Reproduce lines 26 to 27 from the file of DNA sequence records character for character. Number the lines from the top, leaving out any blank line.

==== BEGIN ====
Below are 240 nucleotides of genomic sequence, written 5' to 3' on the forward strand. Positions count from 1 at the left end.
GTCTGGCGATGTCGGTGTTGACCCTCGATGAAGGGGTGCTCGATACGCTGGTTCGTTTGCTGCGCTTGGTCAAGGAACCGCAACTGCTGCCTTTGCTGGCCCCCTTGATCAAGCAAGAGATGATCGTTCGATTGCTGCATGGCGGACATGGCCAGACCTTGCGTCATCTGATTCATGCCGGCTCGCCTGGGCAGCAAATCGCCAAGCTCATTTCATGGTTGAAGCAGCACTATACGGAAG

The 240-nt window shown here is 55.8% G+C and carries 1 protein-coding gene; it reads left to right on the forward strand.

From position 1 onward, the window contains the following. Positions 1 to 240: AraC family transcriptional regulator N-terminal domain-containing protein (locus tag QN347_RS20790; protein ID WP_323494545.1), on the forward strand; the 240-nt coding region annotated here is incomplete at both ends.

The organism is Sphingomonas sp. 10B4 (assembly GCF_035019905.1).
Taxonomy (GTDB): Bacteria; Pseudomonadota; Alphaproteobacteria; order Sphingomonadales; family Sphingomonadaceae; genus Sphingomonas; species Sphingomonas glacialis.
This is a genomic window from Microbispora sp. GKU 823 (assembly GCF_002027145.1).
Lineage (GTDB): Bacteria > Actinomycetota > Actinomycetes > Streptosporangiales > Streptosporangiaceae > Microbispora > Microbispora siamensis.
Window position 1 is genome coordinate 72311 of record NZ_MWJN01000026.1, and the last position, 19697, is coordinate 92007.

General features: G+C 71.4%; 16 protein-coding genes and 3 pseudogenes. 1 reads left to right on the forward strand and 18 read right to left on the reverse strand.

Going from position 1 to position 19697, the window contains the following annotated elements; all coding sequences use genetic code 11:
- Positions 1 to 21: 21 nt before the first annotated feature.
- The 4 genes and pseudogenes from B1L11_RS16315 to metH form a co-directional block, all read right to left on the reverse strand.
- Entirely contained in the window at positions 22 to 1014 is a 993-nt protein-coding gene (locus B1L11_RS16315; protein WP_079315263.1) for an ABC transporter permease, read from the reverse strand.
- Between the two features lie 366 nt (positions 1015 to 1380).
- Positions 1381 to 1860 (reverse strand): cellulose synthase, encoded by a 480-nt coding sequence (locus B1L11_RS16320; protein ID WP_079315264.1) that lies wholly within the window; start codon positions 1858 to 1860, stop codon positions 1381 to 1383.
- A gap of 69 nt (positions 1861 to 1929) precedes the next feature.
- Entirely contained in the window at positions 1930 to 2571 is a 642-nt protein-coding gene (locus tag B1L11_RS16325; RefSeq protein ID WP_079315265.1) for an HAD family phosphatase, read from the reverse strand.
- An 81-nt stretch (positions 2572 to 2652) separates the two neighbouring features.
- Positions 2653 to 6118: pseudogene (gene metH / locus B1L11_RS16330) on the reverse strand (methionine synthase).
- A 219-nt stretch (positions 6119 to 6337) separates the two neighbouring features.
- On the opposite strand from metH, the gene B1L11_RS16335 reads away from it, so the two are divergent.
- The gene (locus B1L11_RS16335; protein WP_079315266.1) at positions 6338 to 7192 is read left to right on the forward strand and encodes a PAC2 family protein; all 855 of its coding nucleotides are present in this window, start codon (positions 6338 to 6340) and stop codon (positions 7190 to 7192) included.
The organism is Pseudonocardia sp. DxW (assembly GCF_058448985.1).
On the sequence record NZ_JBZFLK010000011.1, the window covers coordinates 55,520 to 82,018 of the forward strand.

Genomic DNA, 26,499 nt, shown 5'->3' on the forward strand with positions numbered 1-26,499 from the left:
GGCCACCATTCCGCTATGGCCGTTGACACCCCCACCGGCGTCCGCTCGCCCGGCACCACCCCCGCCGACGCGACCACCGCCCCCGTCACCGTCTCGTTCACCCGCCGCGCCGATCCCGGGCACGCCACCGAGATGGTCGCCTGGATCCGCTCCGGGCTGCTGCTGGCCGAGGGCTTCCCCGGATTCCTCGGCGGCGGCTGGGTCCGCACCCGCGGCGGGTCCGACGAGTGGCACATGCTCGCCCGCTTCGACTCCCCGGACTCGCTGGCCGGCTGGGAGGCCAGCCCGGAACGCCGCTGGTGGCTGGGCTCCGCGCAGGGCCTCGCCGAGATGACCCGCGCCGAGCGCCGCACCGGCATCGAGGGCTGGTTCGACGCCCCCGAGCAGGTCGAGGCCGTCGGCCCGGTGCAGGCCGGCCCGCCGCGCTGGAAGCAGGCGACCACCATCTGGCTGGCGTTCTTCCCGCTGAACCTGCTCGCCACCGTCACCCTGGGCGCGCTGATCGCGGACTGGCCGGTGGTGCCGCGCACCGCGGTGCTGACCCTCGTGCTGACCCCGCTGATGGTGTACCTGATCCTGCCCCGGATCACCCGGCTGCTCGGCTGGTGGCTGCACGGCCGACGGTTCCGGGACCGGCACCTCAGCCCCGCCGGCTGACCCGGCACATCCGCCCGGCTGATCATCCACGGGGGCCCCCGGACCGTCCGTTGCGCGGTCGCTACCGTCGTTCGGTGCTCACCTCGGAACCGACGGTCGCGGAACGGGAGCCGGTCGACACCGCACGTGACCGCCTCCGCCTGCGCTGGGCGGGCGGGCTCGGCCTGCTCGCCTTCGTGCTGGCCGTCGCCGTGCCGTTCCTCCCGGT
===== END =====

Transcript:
Genomic DNA, 26,499 nt, shown 5'->3' on the forward strand with positions numbered 1-26,499 from the left:
GGCCACCATTCCGCTATGGCCGTTGACACCCCCACCGGCGTCCGCTCGCCCGGCACCACCCCCGCCGACGCGACCACCGCCCCCGTCACCGTCTCGTTCACCCGCCGCGCCGATCCCGGGCACGCCACCGAGATGGTCGCCTGGATCCGCTCCGGGCTGCTGCTGGCCGAGGGCTTCCCCGGATTCCTCGGCGGCGGCTGGGTCCGCACCCGCGGCGGGTCCGACGAGTGGCACATGCTCGCCCGCTTCGACTCCCCGGACTCGCTGGCCGGCTGGGAGGCCAGCCCGGAACGCCGCTGGTGGCTGGGCTCCGCGCAGGGCCTCGCCGAGATGACCCGCGCCGAGCGCCGCACCGGCATCGAGGGCTGGTTCGACGCCCCCGAGCAGGTCGAGGCCGTCGGCCCGGTGCAGGCCGGCCCGCCGCGCTGGAAGCAGGCGACCACCATCTGGCTGGCGTTCTTCCCGCTGAACCTGCTCGCCACCGTCACCCTGGGCGCGCTGATCGCGGACTGGCCGGTGGTGCCGCGCACCGCGGTGCTGACCCTCGTGCTGACCCCGCTGATGGTGTACCTGATCCTGCCCCGGATCACCCGGCTGCTCGGCTGGTGGCTGCACGGCCGACGGTTCCGGGACCGGCACCTCAGCCCCGCCGGCTGACCCGGCACATCCGCCCGGCTGATCATCCACGGGGGCCCCCGGACCGTCCGTTGCGCGGTCGCTACCGTCGTTCGGTGCTCACCTCGGAACCGACGGTCGCGGAACGGGAGCCGGTCGACACCGCACGTGACCGCCTCCGCCTGCGCTGGGCGGGCGGGCTCGGCCTGCTCGCCTTCGTGCTGGCCGTCGCCGTGCCGTTCCTCCCGGT